In my years of working with large, multinational corporations, I’ve observed a problem that is both universal and frustrating for all involved: the left hand doesn’t know what the right hand is doing. For one of my client companies — Global Widgets, Inc. (GWI) — there is a large and recurring blind spot between the areas of sustainability, content strategy, and UX. Customers are left to navigate a maze of disconnected departments and experiences as they try to find answers to their sustainability questions.
person standing in a maze
Photo by maksym kaharlytskyi via Unsplash.

Now, at GWI, they have a sustainability officer. She’s responsible for ensuring that the company’s sustainability initiatives and supply chain efforts are communicated both internally and externally. She is, however, only one person, and can’t be everywhere at once. Some areas of the company don’t know that she exists at all.

There’s also a content strategy agency. They report into the digital team, which has dotted-line reporting to communications as a whole. However, their strategy is digital-only, pre-sales marketing, with no omnichannel extrapolation into the user’s experience with the products themselves.

And there’s also a team of UX experts. They also report into the digital team, but seem to only have distant connections to other aspects of the user experience, such as the help desk or user documentation.

You can see how things can get very complicated very quickly.

Identifying the blind spots

I’ve been working with GWI for several years, across multiple departments. Each department has seen an increase in sustainability-related inquiries, even if they don’t necessarily identify them as such. It requires someone to take a step back and see the big picture that they’re missing.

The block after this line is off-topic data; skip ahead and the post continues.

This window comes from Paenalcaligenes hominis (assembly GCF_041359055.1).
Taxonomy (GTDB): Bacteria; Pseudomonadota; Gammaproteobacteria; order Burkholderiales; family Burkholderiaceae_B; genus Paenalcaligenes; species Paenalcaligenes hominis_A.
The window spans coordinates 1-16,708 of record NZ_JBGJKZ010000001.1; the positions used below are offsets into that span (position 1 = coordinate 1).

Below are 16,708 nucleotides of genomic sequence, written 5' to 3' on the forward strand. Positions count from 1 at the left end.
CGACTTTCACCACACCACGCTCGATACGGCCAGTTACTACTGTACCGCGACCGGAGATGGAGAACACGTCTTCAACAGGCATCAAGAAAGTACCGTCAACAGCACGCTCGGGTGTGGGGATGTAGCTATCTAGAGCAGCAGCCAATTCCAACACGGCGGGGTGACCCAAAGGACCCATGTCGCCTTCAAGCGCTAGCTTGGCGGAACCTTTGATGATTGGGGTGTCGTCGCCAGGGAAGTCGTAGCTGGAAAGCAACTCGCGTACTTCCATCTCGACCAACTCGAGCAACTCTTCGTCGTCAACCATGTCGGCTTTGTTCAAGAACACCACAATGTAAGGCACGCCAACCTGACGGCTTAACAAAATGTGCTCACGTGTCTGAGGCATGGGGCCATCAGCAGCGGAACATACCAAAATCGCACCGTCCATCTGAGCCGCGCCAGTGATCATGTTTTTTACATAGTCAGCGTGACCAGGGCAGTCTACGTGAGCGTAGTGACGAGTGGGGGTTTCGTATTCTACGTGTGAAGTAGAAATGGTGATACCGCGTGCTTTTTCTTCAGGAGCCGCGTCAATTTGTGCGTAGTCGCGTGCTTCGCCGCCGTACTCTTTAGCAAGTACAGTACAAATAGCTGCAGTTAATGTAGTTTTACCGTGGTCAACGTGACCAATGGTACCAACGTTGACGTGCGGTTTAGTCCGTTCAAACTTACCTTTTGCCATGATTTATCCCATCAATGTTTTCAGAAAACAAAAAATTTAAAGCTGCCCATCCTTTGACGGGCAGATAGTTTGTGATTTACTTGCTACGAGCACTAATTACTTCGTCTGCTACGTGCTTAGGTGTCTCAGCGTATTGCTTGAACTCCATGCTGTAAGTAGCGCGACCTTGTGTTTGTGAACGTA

• Investor relations: Investor groups have long been concerned with the cost and availability of natural resources (electricity, fresh water, etc.) and how those costs affect the operational bottom line. In the last year or two, they are also fielding an increasing number of questions about climate resiliency: What happens when the California office has to shut down for wildfires or enforced blackouts? What if flooding knocks out the offices on the east coast? What if another powerful typhoon hits the Japanese facility?
  • Sales and marketing: Customers want to understand how long-term resource consumption can affect the total cost of ownership, similar to the Energy Star rating for appliances.
  • Documentation: How can users operate their widget at optimum energy/resource efficiency. Are there “normal” and “eco-friendly” operating modes? If they can’t find that information, they have to call the help desk — an added cost for the company.
  • Help desk: Several times a day, customers call to ask if products are recyclable, and how to do it.

Solving the problem

Bringing these departments together is a very different way of doing business for GWI. There are a few steps that could be taken to bring clarity to the situation.

  • Expand the role of Sustainability: One person simply can’t be everywhere at once. The role needs to be expanded to become a department, and needs to be included in everything from facilities planning to supply chain insights, and even work hand-in-hand with the digital teams and marketing departments.
  • Content strategy is more than just digital: Yes, there are plenty of digital touchpoints in the product experience. However, the messaging needs to be universal, extending from pre-sales collateral through user documentation and help desk training.
  • Have an omnichannel UX focus: Keep the customer — and their needs — at the center of all decisions. No, sustainability isn’t the only factor that they’re concerned with, but they want to feel like your organization’s message is clear, consistent, and comprehensive from all sources of engagement.

With some cross-functional communication within the organization, customers can have a better user experience while corporations do a better job of advancing their sustainability agendas.

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